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WHMIS 1988 - For Laboratories

Do WHMIS laws apply in laboratories?

Yes. WHMIS laws apply to the use of controlled products in all Canadian workplaces, including laboratories. Ideally, controlled products (those products that fall under WHMIS laws) used in laboratories will be fully labelled and accompanied by a material safety data sheet (MSDS).

Products that are decanted may require labels. It may also be necessary to label and create MSDSs for products created in the laboratory.

However, some categories of exemptions were created in the WHMIS laws to allow for flexibility for laboratory samples and products from laboratory supply houses. Exemptions were made because persons working in laboratories are typically better informed about the hazards and necessary precautions of the products in their workplace.


What is the exemption for laboratory samples?

The exemption covers laboratory samples which are controlled products, are packaged in containers of less than 10 kilograms, and for which an MSDS has not been obtained or prepared for the product(s). In this case, the label must have the following information (in both English and French):

  • The product identifier (name).
  • The chemical identity or generic chemical identity of an ingredient of the controlled product, if known.
  • The supplier identification.
  • The statement "Hazardous Laboratory Sample. For hazard information or in an emergency, call..." and an emergency telephone number.

What is the exemption for laboratory supply houses?

Material safety data sheets are not required for controlled products which are supplied by laboratory supply houses, packaged in containers of less than 10 kilograms, and intended for use in laboratories only. In this case, the label must have the following information:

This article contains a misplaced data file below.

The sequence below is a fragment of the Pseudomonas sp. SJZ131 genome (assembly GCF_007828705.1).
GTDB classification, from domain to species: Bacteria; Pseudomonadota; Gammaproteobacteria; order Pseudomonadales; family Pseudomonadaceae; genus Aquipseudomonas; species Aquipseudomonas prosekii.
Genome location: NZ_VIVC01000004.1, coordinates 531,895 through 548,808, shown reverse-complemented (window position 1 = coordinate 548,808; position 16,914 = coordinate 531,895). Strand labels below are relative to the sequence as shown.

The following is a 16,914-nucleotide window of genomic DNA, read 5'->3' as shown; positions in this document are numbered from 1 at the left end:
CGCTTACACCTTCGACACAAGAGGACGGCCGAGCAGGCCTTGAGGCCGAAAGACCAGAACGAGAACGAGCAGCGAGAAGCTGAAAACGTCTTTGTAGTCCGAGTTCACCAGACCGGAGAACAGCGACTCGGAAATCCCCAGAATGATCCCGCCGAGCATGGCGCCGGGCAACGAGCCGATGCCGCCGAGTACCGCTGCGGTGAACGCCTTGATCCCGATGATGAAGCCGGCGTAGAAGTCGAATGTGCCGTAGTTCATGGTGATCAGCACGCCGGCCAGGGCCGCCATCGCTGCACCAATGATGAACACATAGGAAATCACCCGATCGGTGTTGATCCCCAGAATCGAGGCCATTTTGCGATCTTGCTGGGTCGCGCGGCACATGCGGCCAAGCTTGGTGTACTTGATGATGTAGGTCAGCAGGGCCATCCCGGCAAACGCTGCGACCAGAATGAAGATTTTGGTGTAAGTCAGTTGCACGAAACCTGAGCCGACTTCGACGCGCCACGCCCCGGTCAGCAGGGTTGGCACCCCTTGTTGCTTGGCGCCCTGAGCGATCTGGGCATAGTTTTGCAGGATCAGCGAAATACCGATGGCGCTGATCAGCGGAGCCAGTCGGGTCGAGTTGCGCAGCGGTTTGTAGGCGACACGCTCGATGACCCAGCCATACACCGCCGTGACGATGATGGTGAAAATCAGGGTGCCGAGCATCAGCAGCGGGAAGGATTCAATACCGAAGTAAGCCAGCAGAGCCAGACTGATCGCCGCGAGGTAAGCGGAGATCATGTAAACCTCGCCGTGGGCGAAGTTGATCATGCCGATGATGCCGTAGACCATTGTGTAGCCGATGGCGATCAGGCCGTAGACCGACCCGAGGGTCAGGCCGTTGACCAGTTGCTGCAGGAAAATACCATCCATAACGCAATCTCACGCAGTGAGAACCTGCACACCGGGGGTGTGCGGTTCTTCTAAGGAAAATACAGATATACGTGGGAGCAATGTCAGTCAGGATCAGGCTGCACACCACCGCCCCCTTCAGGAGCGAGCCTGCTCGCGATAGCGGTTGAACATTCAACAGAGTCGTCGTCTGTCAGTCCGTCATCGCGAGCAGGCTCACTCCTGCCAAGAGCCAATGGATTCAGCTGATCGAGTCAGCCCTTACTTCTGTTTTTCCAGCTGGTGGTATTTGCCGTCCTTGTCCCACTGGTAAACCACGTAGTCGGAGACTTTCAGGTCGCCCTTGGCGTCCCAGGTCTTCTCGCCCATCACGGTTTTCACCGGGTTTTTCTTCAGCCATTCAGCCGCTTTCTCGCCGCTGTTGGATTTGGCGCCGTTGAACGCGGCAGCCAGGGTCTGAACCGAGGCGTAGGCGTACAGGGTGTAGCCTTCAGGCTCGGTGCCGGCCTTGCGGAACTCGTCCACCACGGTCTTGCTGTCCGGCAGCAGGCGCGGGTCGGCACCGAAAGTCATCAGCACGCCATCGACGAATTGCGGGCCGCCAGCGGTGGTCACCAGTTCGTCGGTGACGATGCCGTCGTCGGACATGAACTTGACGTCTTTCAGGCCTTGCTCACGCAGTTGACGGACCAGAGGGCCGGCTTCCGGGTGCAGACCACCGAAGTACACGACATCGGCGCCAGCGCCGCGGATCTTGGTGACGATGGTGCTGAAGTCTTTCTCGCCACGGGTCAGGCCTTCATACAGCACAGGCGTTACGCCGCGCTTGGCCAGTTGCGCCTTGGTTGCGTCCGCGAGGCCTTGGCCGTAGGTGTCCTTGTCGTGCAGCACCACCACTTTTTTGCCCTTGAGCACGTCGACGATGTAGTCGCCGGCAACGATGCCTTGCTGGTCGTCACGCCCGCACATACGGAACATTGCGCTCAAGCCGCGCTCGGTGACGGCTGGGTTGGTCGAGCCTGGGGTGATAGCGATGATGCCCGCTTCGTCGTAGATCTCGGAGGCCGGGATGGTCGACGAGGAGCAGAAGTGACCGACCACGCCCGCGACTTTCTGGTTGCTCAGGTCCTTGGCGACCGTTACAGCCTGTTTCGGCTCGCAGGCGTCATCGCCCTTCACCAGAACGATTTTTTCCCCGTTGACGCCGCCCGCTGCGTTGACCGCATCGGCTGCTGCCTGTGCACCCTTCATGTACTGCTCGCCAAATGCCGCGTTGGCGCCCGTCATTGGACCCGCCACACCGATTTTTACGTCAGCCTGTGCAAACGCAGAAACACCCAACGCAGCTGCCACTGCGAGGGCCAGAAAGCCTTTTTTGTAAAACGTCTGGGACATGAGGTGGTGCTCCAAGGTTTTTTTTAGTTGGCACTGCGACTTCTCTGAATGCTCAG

• The product identification.
  • The label must disclose all of the information normally required on the data sheet.
  • Risk phrases appropriate to the product.
  • Precautionary measures to be followed when handling, using or when exposed to the product.
  • First aid measures.

Labels do not require a supplier identification, hazard symbols, nor the "hatched" WHMIS border.

If a product from a laboratory supply house is used outside of a laboratory, then all of the normal WHMIS requirements apply.


Where can I get PSDSs for infectious agents?

Infectious agents are typically only used in laboratories or scientific settings. The Public Health Agency of Canada (Office of Laboratory Security) has prepared Pathogen Safety Data Sheets (PSDSs) [formerly titled MSDS for pathogens] for many of the common infectious agents. Because workers in laboratories are in scientific settings and may be exposed to much higher concentrations of these agents than the general public, the terminology in these safety sheets is technical and detailed. They can be viewed on their web site.


Does WHMIS apply to a product that has mixtures of radioactive nuclides and non-radioactive carrier materials?

Sometimes. WHMIS laws do not apply if:

  • The carrier material is present in less than certain amounts (1.0 ml in volume if a liquid or a gas; 1.0 g in weight if a solid).
  • The carrier material is not a carcinogen, a toxic or reactive material, or infectious material.
  • The carrier material is used in diagnostic or therapeutic procedures approved by Health Canada.
  • The radioactive nuclide/carrier materials are highly radioactive.

In general, the basis for these exemptions is that the precautions that must be used when handling radioactive materials will provide a considerable safety margin that will cover any precautions that the carrier material may require.


Does WHMIS apply to diagnostic specimens?

WHMIS laws apply to controlled products (those listed under the Controlled Product regulation). Distribution of substances (such as from one hospital to another which both operate under the same Ministry of Health) is outside of the WHMIS laws. For substances which are not sold in Canada, employers should check with their local occupational health and safety agency or health agency for more information.

Document last updated on June 16, 2005

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Although every effort is made to ensure the accuracy, currency and completeness of the information, CCOHS does not guarantee, warrant, represent or undertake that the information provided is correct, accurate or current. CCOHS is not liable for any loss, claim, or demand arising directly or indirectly from any use or reliance upon the information.